United States Magistrates in the Federal Courts: Subordinate Judges

By Christopher E. Smith | Go to book overview

because incumbents did not have to be replaced in order to increase representativeness within the magistrate system. Women and minority group members could be appointed to newly created positions without waiting for the original magistrates to retire or resign.


SELECTION AND MAGISTRATES' ROLES

The selection process provides the initial influence upon the development of magistrates' precise roles. Because of their control over the appointment process and influence over merit selection panels, district judges can integrate their conception of the magistrates' appropriate roles into their decisions on appointments. The subordinate judicial officers' roles are not finalized, however, by the selection of specific lawyers for the magistrate positions. Magistrates' roles within individual districts develop and evolve because of a variety of factors. Although district judges are the most influential actors in the role definition process due to their statutory authority and practical power within the courthouses, as subsequent chapters will discuss, situational factors and other judicial actors also affect the expectations and task assignments which define the magistrates' roles within the federal courts.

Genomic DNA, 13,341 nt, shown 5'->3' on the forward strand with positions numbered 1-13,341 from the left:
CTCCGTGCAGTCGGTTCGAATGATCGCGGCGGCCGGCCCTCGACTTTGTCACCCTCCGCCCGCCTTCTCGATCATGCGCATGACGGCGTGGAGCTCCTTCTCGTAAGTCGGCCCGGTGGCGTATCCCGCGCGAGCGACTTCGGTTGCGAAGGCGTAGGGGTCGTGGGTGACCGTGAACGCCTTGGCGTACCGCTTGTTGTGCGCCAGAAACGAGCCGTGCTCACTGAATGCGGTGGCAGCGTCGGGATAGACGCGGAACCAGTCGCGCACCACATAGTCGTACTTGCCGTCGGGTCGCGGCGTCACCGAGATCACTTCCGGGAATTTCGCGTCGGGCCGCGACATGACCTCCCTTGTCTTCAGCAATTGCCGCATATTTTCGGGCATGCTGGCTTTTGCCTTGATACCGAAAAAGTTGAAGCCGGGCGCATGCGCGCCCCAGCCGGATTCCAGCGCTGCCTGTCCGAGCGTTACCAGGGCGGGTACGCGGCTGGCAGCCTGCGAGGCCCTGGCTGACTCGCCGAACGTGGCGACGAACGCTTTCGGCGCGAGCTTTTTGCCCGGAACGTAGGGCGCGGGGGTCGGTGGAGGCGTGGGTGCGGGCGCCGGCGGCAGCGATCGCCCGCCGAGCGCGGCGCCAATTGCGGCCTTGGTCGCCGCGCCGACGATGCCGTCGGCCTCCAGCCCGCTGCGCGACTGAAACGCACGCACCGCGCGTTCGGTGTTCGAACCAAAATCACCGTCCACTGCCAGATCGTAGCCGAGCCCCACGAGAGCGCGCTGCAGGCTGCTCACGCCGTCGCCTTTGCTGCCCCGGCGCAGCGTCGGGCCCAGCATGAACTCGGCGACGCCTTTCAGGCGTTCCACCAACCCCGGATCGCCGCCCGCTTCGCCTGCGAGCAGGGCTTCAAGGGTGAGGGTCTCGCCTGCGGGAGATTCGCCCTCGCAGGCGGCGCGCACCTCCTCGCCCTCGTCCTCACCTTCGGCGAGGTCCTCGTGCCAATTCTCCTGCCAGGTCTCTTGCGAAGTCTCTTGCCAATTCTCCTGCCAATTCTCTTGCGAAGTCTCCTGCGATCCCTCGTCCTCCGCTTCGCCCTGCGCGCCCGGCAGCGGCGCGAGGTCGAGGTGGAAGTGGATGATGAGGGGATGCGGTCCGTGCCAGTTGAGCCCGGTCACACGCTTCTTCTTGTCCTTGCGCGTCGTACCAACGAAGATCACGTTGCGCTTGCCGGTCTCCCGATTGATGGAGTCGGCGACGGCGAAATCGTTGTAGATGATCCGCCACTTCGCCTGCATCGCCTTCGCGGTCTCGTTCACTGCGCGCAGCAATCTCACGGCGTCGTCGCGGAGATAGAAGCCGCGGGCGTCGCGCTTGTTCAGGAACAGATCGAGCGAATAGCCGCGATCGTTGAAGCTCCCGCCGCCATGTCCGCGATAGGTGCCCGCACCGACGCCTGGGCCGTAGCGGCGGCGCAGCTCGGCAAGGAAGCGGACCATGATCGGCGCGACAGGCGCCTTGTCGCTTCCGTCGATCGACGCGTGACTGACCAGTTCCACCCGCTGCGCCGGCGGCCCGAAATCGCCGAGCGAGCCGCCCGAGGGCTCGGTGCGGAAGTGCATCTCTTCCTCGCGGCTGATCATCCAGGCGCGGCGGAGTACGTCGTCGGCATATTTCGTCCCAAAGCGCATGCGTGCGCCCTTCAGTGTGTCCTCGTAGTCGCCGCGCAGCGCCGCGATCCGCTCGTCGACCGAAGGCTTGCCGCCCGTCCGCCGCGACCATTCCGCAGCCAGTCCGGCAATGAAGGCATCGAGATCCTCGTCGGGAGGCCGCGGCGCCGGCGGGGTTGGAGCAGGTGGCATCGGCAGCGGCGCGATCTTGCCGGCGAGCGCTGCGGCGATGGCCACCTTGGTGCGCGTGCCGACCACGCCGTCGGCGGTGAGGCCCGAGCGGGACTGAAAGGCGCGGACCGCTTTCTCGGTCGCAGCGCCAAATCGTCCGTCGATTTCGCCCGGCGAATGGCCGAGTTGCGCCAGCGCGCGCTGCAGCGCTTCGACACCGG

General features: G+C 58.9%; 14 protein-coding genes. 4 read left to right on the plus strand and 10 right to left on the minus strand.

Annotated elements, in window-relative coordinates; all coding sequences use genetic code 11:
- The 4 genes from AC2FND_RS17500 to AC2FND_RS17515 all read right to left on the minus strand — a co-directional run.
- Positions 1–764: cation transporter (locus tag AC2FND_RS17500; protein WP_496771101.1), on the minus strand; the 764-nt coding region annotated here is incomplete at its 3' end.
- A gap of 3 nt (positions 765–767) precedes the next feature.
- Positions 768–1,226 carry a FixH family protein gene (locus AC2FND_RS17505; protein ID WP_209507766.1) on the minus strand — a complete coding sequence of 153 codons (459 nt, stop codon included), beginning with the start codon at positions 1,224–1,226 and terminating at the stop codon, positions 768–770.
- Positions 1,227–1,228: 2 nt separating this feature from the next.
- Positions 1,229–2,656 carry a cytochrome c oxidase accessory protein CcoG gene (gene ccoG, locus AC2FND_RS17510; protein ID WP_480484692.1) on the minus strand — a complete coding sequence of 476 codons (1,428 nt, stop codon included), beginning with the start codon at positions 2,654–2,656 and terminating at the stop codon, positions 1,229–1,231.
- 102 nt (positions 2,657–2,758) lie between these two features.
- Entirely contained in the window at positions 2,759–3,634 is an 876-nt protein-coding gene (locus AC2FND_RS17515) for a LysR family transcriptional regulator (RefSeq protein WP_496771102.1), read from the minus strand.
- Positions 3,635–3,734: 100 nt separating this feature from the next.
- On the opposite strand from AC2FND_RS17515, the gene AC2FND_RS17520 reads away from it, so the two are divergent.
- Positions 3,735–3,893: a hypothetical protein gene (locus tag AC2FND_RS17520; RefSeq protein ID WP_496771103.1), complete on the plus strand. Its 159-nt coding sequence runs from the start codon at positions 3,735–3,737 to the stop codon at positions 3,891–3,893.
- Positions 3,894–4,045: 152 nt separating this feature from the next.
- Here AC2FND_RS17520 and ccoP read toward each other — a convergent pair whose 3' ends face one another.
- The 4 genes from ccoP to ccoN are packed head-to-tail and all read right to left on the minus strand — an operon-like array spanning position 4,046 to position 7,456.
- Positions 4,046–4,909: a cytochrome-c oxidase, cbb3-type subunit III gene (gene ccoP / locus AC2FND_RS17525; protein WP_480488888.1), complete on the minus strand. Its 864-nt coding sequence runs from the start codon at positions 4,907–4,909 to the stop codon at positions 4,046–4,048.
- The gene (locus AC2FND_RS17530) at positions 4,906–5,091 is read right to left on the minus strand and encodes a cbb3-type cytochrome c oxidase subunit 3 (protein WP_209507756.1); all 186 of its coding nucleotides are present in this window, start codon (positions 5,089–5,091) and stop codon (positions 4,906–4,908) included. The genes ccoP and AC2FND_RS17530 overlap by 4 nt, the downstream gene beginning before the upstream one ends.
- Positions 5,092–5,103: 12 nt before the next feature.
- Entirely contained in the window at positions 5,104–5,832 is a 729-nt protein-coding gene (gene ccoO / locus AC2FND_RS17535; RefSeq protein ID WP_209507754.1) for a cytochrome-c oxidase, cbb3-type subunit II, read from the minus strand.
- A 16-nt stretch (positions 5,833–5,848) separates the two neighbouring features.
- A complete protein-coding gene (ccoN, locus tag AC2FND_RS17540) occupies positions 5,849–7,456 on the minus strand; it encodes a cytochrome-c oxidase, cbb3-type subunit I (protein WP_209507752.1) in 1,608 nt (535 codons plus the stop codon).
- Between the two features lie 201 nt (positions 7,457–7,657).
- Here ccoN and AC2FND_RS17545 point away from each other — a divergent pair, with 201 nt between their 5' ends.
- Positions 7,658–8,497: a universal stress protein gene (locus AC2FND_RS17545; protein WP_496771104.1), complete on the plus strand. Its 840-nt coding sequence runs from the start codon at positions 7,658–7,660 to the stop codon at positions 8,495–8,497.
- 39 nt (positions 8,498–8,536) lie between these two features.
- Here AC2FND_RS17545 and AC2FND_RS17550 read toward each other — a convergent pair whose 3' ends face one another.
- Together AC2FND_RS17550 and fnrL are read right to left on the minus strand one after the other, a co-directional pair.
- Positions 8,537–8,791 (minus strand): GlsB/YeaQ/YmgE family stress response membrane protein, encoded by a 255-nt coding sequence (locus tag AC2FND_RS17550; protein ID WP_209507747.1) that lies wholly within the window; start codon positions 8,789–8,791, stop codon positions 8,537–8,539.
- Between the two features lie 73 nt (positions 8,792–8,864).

NOTES
1.
U.S. Congress, House Report No. 1364, Magistrates Act of 1978, 95th Cong., 2d Sess., 1978, 11.
2.
Joseph F. Spaniol Jr., "The Federal Magistrate Act: History and Development," Arizona State Law Journal ( 1974): 568-569.
3.
Peter G. McCabe, "The Federal Magistrate Act of 1979," Harvard Journal on Legislation 16 ( 1979): 395.
4.
Elliot Slotnick, "Lowering the Bench or Raising It Higher?: Affirmative Action and Judicial Selection During the Carter Administration," Yale Law and Policy Review 1 ( 1983): 280.
5.
U.S. Congress, House Report No. 1364, 17.
6.
U.S. Congress, Senate Report No. 74, Federal Magistrate Act of 1979, U.S. Code Congressional and Administrative News 1979, 1478.
7.
28 U.S.C. section 631(b)(5).
8.
Administrative Office of the U.S. Courts, The Selection and Appointment of United States Magistrates, Feb. 1981, 44.
9.
Richard Watson and Rondal Downing, The Politics of the Bench and Bar: Judicial Selection Under the Missouri Nonpartisan Court Plan, ( New York: John Wiley & Sons, 1969).
10.
Administrative Office, The Selection and Appointment, 44-45.

-56-

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